Tom Nichols is a lecturer in international and strategic affairs who taught for some years at two of America’s most exclusive institutions, Dartmouth College and later Georgetown University. He is now Professor of National Security Affairs at the U.S. Naval War College, a venerable institution in Newport, Rhode Island. He is a conservative, though with a small C; he never bought into Trump and finally left the Republican Party after the Kavanaugh confirmation hearings. In 2017 he published The Death of Expertise: The Campaign Against Established Knowledge and Why It Matters. It’s just been republished in a new paperback edition.

The Death of Expertise is, in some respects, a good old-fashioned rant. The possession of facts does not, says Nichols, equate to knowledge, but too many people do not understand the difference. The Internet has driven some of this, making everyone an instant expert. It offers an “apparent shortcut to expertise”, but actually just a limitless supply of facts, which does not constitute knowledge. “The Internet,” says Nichols, “lets a billion flowers bloom, and most of them stink.”

Ignorance, says Nichols, has become hip. He cites the raw milk movement – people who demand untreated dairy products. He quotes the New Yorker (Dana Goodyear, April 2012) saying that untreated milk, which is often from pasture animals, is sometimes “richer and sweeter, and, sometimes, to retain a whiff of the farm – the slightly discomfiting flavor known to connoisseurs as ‘cow butt’.” As Nichols points out, the Centers for Disease Control reckon unpasteurized products are 150 times more likely to cause food-borne illnesses. Still, says Nichols, it’s a free country, and if adults wish to risk a trip to hospital for “the scent of a cow’s nether regions in their coffee”, that’s up to them. He also describes how Gwyneth Paltrow has encouraged people to steam their vaginas, which she claims (he says; I haven’t checked) cleans your uterus and helps balance your hormones. People have always been stupid, but the Net does not help; as he says, “in an earlier time, a sensible American woman would have had to exert a great deal of initiative to find out how a Hollywood actress parboils her plumbing.”

All of which is funny, but actually not new. People do not need the Internet to be daft. I remember, a few years before it arrived, there was a fad for colonic irrigation, which some very fashionable people did in London in about 1990. I asked a doctor friend what the health benefits were likely to be. “Peritonitis,” she said crisply. The following year I was travelling in Ecuador and found a craze for the so-called “pulsera de balance”, a wrist ornament that was supposed to deliver energy and equilibrium. In an earlier era the travel writer Norman Lewis and his brother-in law, passing through Madrid in 1934, decided to investigate a reported mania amongst madrileños for drinking animal blood. They visited a slaughterhouse, but were “deterred by a woman on her way out, made terrible by the smile painted by the blood on her lips.” We have never needed the Internet to be bizarre.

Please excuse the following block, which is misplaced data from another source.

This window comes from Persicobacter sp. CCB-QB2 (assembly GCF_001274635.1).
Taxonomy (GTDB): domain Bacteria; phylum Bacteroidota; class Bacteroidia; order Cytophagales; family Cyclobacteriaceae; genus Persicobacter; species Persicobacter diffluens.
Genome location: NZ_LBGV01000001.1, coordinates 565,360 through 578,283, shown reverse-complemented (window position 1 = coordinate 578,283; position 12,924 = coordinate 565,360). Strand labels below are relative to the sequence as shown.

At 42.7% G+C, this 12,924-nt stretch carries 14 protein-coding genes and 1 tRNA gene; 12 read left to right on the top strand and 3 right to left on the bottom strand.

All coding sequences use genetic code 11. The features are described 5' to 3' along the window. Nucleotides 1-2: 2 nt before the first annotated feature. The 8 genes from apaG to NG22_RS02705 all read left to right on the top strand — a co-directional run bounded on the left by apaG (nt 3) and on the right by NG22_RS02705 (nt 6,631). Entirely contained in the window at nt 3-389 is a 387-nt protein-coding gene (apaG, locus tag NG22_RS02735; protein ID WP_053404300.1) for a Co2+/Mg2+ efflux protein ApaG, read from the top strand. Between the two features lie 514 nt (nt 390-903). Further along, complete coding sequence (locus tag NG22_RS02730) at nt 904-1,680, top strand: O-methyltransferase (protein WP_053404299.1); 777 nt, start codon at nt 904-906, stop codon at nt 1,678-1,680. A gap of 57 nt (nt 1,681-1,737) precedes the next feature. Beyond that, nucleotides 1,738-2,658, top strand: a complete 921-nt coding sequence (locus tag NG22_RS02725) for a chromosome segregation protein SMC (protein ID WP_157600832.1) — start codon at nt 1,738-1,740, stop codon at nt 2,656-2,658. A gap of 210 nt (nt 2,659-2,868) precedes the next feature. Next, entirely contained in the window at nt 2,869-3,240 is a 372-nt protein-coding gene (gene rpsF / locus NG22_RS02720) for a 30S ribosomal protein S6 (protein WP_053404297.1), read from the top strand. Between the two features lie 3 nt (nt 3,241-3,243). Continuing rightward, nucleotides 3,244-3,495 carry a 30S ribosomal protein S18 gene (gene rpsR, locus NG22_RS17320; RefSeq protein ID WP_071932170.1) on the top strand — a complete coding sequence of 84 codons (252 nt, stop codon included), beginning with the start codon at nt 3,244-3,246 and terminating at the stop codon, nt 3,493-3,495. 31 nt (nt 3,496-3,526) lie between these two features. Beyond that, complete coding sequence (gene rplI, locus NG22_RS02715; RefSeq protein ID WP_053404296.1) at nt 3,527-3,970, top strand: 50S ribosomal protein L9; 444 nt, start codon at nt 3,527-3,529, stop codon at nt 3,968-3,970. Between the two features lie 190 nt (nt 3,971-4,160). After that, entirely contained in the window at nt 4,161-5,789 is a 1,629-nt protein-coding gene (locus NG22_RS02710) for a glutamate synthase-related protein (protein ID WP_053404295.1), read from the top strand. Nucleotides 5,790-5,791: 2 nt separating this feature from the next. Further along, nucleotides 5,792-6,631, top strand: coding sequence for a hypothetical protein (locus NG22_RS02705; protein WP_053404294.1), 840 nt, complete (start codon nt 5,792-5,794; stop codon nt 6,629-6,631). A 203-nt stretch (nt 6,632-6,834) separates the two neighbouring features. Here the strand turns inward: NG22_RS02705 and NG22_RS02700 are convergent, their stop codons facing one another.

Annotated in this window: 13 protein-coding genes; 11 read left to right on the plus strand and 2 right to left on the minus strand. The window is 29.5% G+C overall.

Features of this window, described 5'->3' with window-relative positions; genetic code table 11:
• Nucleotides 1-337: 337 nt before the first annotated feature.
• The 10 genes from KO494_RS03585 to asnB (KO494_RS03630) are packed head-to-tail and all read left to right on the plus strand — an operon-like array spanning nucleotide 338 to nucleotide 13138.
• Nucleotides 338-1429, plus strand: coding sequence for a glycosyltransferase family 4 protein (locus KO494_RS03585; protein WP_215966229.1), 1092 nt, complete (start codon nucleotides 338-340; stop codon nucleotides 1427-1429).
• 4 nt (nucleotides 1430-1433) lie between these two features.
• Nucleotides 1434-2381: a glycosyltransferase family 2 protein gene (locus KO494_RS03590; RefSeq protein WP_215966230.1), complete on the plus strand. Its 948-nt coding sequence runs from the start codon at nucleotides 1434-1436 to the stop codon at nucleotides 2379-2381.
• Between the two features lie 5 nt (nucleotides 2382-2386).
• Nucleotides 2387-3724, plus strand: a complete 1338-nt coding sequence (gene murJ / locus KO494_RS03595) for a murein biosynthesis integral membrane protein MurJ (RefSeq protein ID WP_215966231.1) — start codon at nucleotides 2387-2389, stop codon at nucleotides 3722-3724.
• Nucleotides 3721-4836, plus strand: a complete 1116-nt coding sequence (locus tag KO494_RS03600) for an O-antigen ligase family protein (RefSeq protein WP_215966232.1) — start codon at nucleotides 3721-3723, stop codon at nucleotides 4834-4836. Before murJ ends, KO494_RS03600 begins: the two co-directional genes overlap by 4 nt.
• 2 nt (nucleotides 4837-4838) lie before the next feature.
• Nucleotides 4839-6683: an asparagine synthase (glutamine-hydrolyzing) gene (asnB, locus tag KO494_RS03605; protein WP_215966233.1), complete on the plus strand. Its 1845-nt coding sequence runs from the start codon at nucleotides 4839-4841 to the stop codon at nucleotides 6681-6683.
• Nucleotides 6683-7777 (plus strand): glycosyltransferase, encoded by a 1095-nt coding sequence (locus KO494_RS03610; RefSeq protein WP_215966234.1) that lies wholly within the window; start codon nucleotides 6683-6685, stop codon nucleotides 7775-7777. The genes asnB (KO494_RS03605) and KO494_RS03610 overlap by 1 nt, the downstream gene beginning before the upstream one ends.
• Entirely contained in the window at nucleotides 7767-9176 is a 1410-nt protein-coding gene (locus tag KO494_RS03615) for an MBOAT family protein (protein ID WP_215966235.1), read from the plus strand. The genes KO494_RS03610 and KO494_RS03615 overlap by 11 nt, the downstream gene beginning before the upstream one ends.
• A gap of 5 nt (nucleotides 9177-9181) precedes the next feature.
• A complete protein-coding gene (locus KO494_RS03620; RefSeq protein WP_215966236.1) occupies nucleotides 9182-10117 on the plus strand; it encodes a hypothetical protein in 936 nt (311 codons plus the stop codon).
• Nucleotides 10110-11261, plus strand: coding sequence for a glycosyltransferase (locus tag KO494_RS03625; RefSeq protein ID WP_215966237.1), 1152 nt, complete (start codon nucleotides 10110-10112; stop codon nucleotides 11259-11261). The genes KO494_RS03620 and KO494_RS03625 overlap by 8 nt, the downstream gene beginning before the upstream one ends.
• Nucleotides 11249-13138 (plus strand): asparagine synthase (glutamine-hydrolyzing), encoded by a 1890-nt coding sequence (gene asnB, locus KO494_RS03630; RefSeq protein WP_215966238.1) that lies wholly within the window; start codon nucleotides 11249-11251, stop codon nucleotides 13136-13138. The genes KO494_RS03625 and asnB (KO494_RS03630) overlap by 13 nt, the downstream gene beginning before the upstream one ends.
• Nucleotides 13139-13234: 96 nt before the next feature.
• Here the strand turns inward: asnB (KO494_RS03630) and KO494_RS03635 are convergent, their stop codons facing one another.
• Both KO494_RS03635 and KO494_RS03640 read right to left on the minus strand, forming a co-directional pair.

However, Nichols is not simply being (or at least, only being) a grumpy old man. There is a serious point here. “Laypeople must take more responsibility for their own knowledge, or lack of it; it is no excuse to claim that the world is too complicated and there are too many sources of information, and then to lament that policy is in the hands of faceless experts who disdain the public’s views.” This is not just about parboiling one’s plumbing; in ceasing to respect expertise, people no longer acknowledge that the world cannot be run without it. “It is ...ignorant narcissism for laypeople to believe that they can maintain a large and advanced nation without listening to the voices of those more educated and experienced than themselves.” This was directly reflected in the 2016 election result, according to Nichols. Trump’s election was, in his view, partly achieved by sneering at experts – which tapped into a long-standing American prejudice.